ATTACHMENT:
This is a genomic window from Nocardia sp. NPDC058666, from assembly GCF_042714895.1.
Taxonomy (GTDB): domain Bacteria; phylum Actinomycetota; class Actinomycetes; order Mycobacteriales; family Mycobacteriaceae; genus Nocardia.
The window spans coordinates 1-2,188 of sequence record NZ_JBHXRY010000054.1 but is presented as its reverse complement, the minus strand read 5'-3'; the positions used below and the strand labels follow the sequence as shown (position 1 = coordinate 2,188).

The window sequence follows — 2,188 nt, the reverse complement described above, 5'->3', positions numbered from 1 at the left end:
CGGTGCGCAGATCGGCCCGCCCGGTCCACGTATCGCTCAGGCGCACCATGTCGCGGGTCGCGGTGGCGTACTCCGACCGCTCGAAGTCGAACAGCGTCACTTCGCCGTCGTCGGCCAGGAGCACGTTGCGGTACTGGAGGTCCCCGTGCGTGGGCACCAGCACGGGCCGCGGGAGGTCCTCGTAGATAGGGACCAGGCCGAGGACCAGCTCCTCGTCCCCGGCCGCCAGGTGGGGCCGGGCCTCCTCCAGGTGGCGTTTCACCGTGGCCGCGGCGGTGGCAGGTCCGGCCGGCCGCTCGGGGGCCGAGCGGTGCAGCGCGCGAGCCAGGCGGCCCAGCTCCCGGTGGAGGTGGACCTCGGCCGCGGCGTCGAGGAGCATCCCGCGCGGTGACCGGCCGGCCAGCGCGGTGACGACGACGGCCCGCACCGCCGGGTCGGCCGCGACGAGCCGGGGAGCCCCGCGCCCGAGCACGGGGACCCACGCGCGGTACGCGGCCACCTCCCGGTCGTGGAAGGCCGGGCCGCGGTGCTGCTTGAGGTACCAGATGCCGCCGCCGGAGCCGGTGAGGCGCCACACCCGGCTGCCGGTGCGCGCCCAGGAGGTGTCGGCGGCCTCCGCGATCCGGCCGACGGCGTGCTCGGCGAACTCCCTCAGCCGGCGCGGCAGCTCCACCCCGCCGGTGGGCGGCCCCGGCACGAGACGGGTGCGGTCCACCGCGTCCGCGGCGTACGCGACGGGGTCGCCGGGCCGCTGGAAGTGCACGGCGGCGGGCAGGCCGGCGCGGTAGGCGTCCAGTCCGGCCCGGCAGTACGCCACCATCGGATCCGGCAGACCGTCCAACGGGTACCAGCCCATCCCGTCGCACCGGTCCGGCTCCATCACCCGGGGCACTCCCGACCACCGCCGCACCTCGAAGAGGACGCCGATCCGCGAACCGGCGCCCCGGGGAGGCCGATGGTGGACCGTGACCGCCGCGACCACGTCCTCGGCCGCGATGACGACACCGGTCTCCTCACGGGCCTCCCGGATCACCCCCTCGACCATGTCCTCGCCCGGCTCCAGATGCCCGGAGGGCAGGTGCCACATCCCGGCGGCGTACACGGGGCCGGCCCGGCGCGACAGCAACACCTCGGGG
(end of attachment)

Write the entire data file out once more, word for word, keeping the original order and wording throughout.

This is a genomic window from Nocardia sp. NPDC058666, from assembly GCF_042714895.1.
Taxonomy (GTDB): domain Bacteria; phylum Actinomycetota; class Actinomycetes; order Mycobacteriales; family Mycobacteriaceae; genus Nocardia.
The window spans coordinates 1-2,188 of sequence record NZ_JBHXRY010000054.1 but is presented as its reverse complement, the minus strand read 5'-3'; the positions used below and the strand labels follow the sequence as shown (position 1 = coordinate 2,188).

The window sequence follows — 2,188 nt, the reverse complement described above, 5'->3', positions numbered from 1 at the left end:
CGGTGCGCAGATCGGCCCGCCCGGTCCACGTATCGCTCAGGCGCACCATGTCGCGGGTCGCGGTGGCGTACTCCGACCGCTCGAAGTCGAACAGCGTCACTTCGCCGTCGTCGGCCAGGAGCACGTTGCGGTACTGGAGGTCCCCGTGCGTGGGCACCAGCACGGGCCGCGGGAGGTCCTCGTAGATAGGGACCAGGCCGAGGACCAGCTCCTCGTCCCCGGCCGCCAGGTGGGGCCGGGCCTCCTCCAGGTGGCGTTTCACCGTGGCCGCGGCGGTGGCAGGTCCGGCCGGCCGCTCGGGGGCCGAGCGGTGCAGCGCGCGAGCCAGGCGGCCCAGCTCCCGGTGGAGGTGGACCTCGGCCGCGGCGTCGAGGAGCATCCCGCGCGGTGACCGGCCGGCCAGCGCGGTGACGACGACGGCCCGCACCGCCGGGTCGGCCGCGACGAGCCGGGGAGCCCCGCGCCCGAGCACGGGGACCCACGCGCGGTACGCGGCCACCTCCCGGTCGTGGAAGGCCGGGCCGCGGTGCTGCTTGAGGTACCAGATGCCGCCGCCGGAGCCGGTGAGGCGCCACACCCGGCTGCCGGTGCGCGCCCAGGAGGTGTCGGCGGCCTCCGCGATCCGGCCGACGGCGTGCTCGGCGAACTCCCTCAGCCGGCGCGGCAGCTCCACCCCGCCGGTGGGCGGCCCCGGCACGAGACGGGTGCGGTCCACCGCGTCCGCGGCGTACGCGACGGGGTCGCCGGGCCGCTGGAAGTGCACGGCGGCGGGCAGGCCGGCGCGGTAGGCGTCCAGTCCGGCCCGGCAGTACGCCACCATCGGATCCGGCAGACCGTCCAACGGGTACCAGCCCATCCCGTCGCACCGGTCCGGCTCCATCACCCGGGGCACTCCCGACCACCGCCGCACCTCGAAGAGGACGCCGATCCGCGAACCGGCGCCCCGGGGAGGCCGATGGTGGACCGTGACCGCCGCGACCACGTCCTCGGCCGCGATGACGACACCGGTCTCCTCACGGGCCTCCCGGATCACCCCCTCGACCATGTCCTCGCCCGGCTCCAGATGCCCGGAGGGCAGGTGCCACATCCCGGCGGCGTACACGGGGCCGGCCCGGCGCGACAGCAACACCTCGGGG